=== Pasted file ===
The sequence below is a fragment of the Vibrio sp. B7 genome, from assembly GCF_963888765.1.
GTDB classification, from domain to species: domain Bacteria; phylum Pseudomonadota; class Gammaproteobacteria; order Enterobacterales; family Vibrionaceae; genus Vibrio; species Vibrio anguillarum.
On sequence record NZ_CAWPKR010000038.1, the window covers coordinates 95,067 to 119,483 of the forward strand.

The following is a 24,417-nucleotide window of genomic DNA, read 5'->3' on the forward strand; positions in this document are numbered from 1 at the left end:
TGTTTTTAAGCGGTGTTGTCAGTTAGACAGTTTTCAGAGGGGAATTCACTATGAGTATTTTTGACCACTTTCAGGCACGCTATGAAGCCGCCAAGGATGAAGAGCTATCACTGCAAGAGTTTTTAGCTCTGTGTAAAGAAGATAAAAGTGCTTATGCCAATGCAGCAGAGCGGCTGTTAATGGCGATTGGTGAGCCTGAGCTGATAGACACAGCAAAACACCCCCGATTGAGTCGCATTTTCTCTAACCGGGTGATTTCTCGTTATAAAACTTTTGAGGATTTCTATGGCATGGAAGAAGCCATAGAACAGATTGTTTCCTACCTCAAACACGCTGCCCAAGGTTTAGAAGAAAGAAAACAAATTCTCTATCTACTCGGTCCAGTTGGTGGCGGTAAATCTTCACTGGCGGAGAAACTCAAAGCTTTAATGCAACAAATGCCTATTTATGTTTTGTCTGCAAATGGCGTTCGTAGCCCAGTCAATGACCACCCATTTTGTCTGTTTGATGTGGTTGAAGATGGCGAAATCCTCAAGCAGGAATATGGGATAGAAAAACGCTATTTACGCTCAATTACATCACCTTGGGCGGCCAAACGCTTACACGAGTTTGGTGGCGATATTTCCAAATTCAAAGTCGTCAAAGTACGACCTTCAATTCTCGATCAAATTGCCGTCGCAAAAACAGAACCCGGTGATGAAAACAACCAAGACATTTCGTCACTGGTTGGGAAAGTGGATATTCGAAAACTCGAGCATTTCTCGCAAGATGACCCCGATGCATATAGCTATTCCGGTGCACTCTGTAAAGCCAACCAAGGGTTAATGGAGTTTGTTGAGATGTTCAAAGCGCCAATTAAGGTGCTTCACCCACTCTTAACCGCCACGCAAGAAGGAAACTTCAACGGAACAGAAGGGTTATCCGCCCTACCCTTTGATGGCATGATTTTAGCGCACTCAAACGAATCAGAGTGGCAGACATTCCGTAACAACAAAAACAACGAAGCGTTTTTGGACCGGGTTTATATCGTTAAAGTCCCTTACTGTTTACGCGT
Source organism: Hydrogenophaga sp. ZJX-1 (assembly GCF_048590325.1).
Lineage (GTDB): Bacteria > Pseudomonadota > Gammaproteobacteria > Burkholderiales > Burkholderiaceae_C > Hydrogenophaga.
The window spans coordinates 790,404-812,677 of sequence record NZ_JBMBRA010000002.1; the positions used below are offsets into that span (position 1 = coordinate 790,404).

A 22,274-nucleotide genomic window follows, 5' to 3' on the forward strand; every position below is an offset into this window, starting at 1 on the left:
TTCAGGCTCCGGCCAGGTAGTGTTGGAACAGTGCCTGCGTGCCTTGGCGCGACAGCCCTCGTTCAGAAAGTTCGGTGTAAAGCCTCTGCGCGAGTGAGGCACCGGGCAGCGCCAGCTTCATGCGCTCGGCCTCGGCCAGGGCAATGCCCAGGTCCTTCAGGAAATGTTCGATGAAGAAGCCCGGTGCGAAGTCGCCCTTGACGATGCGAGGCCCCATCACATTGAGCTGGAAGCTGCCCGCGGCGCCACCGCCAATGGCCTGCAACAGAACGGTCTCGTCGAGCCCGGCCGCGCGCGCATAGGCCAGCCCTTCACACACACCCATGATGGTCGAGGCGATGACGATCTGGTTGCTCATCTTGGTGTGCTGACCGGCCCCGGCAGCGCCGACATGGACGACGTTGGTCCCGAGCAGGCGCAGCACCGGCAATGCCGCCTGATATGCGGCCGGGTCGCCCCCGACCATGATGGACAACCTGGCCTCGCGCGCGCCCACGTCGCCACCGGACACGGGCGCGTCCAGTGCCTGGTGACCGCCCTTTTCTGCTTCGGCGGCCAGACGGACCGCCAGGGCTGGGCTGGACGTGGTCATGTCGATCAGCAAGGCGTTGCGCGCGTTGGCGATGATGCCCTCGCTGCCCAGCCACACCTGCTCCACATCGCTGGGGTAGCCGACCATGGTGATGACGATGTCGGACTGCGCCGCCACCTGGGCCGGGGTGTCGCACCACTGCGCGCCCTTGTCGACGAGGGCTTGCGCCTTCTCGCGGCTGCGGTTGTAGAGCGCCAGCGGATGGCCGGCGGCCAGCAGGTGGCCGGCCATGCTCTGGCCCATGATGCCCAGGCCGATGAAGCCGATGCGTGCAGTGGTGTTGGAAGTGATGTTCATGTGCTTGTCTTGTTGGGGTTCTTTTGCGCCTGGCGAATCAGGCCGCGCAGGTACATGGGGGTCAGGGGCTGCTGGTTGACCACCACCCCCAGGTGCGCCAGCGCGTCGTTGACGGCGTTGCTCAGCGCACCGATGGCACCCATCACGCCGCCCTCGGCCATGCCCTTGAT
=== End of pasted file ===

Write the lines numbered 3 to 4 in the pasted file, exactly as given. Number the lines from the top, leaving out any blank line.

On sequence record NZ_CAWPKR010000038.1, the window covers coordinates 95,067 to 119,483 of the forward strand.

The following is a 24,417-nucleotide window of genomic DNA, read 5'->3' on the forward strand; positions in this document are numbered from 1 at the left end: